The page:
________________ CM . . . . Volume XVIII Number 39 . . . . June 8, 2012


The Imposter.

Gary Blackwood.
Markham, ON: Red Deer Press/Fitzhenry & Whiteside, 2012.
198 pp., trade pbk., $12.95.
ISBN 978-0-88995-478-6.

Grades 6-10 / Ages 11-15.

Review by Kay Weisman.

***˝ /4

Reviewed from Advance Reading Copy



Ever since this whole masquerade began, he’d been justifying deception after deception by telling himself he was just playing a part, no different from all the other parts he’d played. But he understood now that there was a big difference. When you were acting on stage, you had the audience’s consent to lie to them. They knew perfectly well that it was all made up, but they chose to accept it, for as long as the show lasted.

Real life didn’t work that way. When you were dealing with real people and not characters in a play, you had to believe that they were actually telling the truth. Without that one simple ground rule, you could never be sure of anything. What kind of world would it be if doctors told patients whatever suited their purpose? If teachers filled their students with false information? If politicians said whatever their constituents wanted to hear . . . well, okay, they were living in that world already.

After 14 year old actor Ryan Waite muffs an audition for Les Mis, he meets Herschel Burton, a shady private investigator who wants to make some big money—with Ryan’s help. The case involves an ailing millionaire desperate to reconnect with his estranged son before he dies; Ryan’s part will be to impersonate 16 year old Allen Kurz for two weeks. Desperate for money (Ryan’s single mother is an unemployed alcoholic), Ryan accepts, but he soon finds himself unprepared for this 24/7 role. Further complicating matters, Allen’s father turns out to be a decent guy, his half sister idolizes him, and stepmother Ollie feels threatened by this potential new family member. While Ryan is rehearsing a gracious exit from this impossible part, the real Allen phones home—making it imperative that Ryan leave immediately.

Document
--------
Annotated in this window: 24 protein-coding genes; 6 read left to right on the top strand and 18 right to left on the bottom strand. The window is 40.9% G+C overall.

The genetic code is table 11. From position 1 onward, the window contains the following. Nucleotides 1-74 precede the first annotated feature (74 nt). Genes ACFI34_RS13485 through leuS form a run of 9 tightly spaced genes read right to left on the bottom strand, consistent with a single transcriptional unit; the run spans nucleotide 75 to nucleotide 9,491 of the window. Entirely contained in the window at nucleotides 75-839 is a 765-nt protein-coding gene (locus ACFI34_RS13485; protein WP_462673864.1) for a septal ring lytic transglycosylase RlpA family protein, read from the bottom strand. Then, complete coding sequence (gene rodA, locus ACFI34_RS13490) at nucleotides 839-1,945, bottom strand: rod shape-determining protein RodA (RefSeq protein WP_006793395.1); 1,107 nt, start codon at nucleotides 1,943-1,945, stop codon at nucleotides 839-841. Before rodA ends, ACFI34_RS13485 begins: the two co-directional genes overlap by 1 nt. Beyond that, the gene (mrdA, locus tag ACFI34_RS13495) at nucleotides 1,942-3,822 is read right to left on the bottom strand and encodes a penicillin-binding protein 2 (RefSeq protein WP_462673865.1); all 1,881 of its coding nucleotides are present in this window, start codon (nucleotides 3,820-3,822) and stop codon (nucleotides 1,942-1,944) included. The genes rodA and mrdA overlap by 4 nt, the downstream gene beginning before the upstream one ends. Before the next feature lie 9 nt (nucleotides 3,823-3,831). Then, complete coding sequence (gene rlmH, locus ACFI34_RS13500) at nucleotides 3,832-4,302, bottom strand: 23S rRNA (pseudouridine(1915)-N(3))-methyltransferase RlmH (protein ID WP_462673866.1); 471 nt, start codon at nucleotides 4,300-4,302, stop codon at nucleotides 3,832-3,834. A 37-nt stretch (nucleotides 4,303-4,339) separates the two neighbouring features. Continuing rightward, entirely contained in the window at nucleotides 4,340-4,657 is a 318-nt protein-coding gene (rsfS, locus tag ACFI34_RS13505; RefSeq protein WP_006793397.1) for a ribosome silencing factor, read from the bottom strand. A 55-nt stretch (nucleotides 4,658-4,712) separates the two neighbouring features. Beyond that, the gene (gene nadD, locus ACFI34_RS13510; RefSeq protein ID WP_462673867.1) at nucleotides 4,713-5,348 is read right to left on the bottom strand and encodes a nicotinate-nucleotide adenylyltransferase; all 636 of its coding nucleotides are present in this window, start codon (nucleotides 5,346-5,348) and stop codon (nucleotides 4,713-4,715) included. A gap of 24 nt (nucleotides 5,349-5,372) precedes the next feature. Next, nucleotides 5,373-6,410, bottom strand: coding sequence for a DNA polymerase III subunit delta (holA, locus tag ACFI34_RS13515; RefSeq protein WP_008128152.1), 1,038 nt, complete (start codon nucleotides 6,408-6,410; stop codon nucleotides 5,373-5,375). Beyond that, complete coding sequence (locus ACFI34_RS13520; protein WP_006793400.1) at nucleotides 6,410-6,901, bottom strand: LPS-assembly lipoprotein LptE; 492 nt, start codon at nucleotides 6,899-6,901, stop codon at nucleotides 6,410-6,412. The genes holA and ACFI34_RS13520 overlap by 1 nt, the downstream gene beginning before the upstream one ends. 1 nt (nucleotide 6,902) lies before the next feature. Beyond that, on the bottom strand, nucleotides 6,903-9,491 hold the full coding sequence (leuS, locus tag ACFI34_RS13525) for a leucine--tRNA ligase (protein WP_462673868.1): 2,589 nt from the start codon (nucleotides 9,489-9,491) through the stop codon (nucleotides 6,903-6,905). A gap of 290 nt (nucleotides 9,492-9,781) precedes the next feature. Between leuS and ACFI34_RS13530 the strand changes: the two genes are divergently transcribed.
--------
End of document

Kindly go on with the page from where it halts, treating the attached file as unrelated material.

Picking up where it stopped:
Set in 1990s Toronto and Halifax, Blackwood’s latest novel brims with mystery, intrigue, and theatrical drama. Ryan approaches the impersonation the way an actor prepares for a part—by trying to get inside the head of the character he is to play. That he succeeds for as long as he does is a credit to Ryan’s acting skills; it’s the omissions and falsehoods in Burton’s background information that trip him up in the end. Side plots involving Ryan’s own father (who disappeared when he was a baby) and the real Allen Kurz (who Burton first insists is dead, then later admits could not be found) add to the story’s suspense. Blackwood’s message about the importance of empathy—both in real life and in creating a character—is delivered subtly, along with the insight that lying with permission (as happens in a book or play) is very different from lying in real life. The Imposter will be popular with Blackwood fans, as well as those with thespian interests.

Highly Recommended.

Kay Weisman recently completed her Master of Arts in Children’s Literature from the University of British Columbia.

To comment on this title or this review, send mail to cm@umanitoba.ca.

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ISSN 1201-9364
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